Are we being realistic and fair in what we expect of others in achieving this?
Throughout the discussions the two of us had about Making Space, one word kept cropping up: conversation. Great conversations can be nourishing and they’re almost always messy, in good and bad ways. They are full of connections, signals and misunderstandings and when you have an authentic and exciting one in your professional world, you notice it.
In trying to be useful convenors for conversations that people want to have now, we’re making space for researchers, makers, audiences, thinkers, and audiences to talk about something they share an interest in.
So much of doing this relies on preserving a fruitful ‘uncertainty’ in a collaboration. In practice, however, this can be fraught with risk. How do you avoid drifting into a space which becomes confusing or unsettling for your partners? This is especially important considering the power imbalance in the room that comes with the fact that we’re often (as the Barbican) in possession of or in control of budgets and the power to give something a platform or not. And with our colleagues, it is challenging to sustain a nimble “let’s-just-see-where-this-conversation-goes” spirit with the needs of a marketer, fundraiser, or communicator for timely and clear project information.
These challenges are, to a significant extent, still unresolved. We’re attempting to make space for a deliberately experimental, small-scale, responsive, dialogue-led approach to cultural production in an organisation and sector that — in their physical and institutional architectures — weren’t really designed for it.
As a result, we’re still creating the space (conversational, budgetary, physical) for our programme at the same time as producing the work itself. There’s something productive about having to build everything as you go, but it can be tiring too. And some of this sentiment lies at the root of writing the brief for this project: a period of nearly three years producing at a relatively intense pace left us in need of a reflective space. As we began to reflect, we noticed some common threads woven through our work, many of which we’ve explored in this piece of writing.
We realised that if we were navigating these questions, and needing a space for reflecting on them, most likely others were probably doing the same. We wondered if there was a device we might manufacture for enabling a small group of us to do so together? To make ourselves accountable, doing this project with a group of people we don’t know, working in contexts and countries different to ours, felt like an interesting route to take.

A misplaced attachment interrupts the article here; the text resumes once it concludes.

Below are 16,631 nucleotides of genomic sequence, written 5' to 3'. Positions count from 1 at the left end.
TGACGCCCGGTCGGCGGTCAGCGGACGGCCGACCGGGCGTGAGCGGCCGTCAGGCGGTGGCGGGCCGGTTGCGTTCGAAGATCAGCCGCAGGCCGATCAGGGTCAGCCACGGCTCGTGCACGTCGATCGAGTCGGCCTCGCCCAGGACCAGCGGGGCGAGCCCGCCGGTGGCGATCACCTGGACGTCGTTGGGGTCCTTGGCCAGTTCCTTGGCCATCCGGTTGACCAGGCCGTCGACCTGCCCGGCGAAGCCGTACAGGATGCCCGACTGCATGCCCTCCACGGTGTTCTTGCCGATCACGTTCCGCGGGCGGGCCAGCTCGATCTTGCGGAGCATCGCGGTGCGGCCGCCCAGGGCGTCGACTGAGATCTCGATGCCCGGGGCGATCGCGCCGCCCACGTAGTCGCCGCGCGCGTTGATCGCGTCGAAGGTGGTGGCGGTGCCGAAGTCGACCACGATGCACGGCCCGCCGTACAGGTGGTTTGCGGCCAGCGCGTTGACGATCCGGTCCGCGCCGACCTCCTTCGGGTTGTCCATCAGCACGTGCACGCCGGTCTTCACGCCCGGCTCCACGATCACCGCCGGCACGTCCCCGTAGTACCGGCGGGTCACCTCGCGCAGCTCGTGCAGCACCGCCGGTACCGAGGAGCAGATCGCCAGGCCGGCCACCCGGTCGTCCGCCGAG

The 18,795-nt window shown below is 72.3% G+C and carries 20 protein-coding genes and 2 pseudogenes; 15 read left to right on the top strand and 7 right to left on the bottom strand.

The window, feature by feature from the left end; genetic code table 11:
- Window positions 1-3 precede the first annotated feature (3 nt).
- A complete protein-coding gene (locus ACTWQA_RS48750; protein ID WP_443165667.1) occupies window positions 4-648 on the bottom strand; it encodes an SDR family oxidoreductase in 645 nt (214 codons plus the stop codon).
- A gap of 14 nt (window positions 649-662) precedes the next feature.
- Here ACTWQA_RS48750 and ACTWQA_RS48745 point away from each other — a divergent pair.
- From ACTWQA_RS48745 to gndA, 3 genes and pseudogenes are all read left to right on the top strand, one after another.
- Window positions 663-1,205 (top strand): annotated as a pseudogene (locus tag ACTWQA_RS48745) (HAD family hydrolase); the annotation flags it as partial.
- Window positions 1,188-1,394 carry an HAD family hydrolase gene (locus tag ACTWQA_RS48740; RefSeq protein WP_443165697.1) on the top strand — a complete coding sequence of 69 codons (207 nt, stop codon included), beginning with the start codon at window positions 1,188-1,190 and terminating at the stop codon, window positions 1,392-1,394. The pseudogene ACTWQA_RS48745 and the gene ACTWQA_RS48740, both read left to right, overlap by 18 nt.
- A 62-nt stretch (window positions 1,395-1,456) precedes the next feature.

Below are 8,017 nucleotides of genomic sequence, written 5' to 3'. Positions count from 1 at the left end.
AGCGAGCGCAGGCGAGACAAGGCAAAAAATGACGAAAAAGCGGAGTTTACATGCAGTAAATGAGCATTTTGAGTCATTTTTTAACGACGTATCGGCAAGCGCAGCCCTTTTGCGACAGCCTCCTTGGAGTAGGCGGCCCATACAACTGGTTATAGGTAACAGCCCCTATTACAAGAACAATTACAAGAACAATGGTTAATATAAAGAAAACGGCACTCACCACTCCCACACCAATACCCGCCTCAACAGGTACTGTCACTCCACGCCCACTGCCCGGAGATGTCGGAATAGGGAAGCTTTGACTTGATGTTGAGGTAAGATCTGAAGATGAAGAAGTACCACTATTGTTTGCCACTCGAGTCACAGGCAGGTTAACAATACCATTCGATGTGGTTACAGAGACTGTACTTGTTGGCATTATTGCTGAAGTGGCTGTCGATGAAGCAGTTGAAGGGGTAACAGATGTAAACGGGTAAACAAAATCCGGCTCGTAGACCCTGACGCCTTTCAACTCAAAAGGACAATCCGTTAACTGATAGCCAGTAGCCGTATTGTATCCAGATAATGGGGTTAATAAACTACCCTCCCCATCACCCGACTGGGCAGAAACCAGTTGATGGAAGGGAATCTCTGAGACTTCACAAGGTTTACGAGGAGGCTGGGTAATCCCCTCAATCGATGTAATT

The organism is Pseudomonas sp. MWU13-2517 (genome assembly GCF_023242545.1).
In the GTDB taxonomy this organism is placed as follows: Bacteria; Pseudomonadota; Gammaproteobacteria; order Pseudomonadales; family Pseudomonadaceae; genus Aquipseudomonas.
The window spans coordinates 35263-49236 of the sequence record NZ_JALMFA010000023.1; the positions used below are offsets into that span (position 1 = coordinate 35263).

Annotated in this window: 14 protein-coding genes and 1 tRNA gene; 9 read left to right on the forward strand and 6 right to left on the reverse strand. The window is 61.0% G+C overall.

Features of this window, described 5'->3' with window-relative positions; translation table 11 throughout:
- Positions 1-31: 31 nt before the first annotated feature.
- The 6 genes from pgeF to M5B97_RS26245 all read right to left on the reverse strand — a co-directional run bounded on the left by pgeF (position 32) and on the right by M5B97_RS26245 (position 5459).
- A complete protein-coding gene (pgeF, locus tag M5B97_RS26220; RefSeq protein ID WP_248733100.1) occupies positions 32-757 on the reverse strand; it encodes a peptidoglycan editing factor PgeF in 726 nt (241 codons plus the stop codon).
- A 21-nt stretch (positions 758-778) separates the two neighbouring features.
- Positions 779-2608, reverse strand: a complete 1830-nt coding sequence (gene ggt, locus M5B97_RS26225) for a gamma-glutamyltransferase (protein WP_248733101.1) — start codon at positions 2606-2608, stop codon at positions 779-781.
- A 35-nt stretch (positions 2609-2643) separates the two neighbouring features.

Where would starting the conversation take us? There are definitely other routes we could have taken but this felt in tune with our approaches to work at this moment in time. There was, and still is, something scary about having to put all of this in writing; we want to get better at it, this is a step towards that.
 This conversation was between the two of us with Laura Whitticase, Shoubhik Bandopadhyay, and facilitated by Jonathan May.
 Regine Basha referred to artist Daniel Bozhkov’s idea of ‘unlikely communities’ in her contribution to As radical, as mother, as salad, as shelter: What should art institutions do now? (Paper Monument, 2018)
 The lead authors of the Panic! report were Dr Orian Brook, Dr David O’Brien, and Dr Mark Taylor, you can read the report here. The project partners were Create London, Arts Emergency and the Barbican. Funded by the Arts and Humanities Research Council, led by University of Edinburgh and University of Sheffield.
*Making Space essays were commissioned and written in 2019
About Razia Jordan and Siddharth Khajuria
Razia Jordan and Siddharth Khajuria are producers at the Barbican, a Brutalist arts centre in the City of London which is home to a concert hall, two theatres, three cinemas and two galleries. They work together to develop and deliver a cross-arts programme of talks, events, installations, residencies and research projects — with a focus on exploring the Barbican’s spaces as a site for convening conversation and facilitating unexpected arts and social experiences.
Razia is from Birmingham and studied photography. She joined the Barbican in late 2016 from Create London, an arts organisation where she produced a range of socially engaged arts projects across London including helping to create new community centres and supporting artist-led businesses. She has previously worked in learning teams at Chisenhale Gallery, Roundhouse, and Whitechapel Gallery.
Siddharth joined the Barbican in 2012, soon after which he co-produced ‘Hack the Barbican’, a chaotic four-week takeover of the Centre’s public spaces by a self-organised community of 300 people with no central curation. He used to be a producer at the BBC, which he joined as a graduate trainee in 2008. His work at the UK broadcaster included: undercover investigations at Watchdog, producing segments for Woman’s Hour, and event producing the BBC’s activity at the Edinburgh Festival Fringe. Siddharth’s from London and studied history.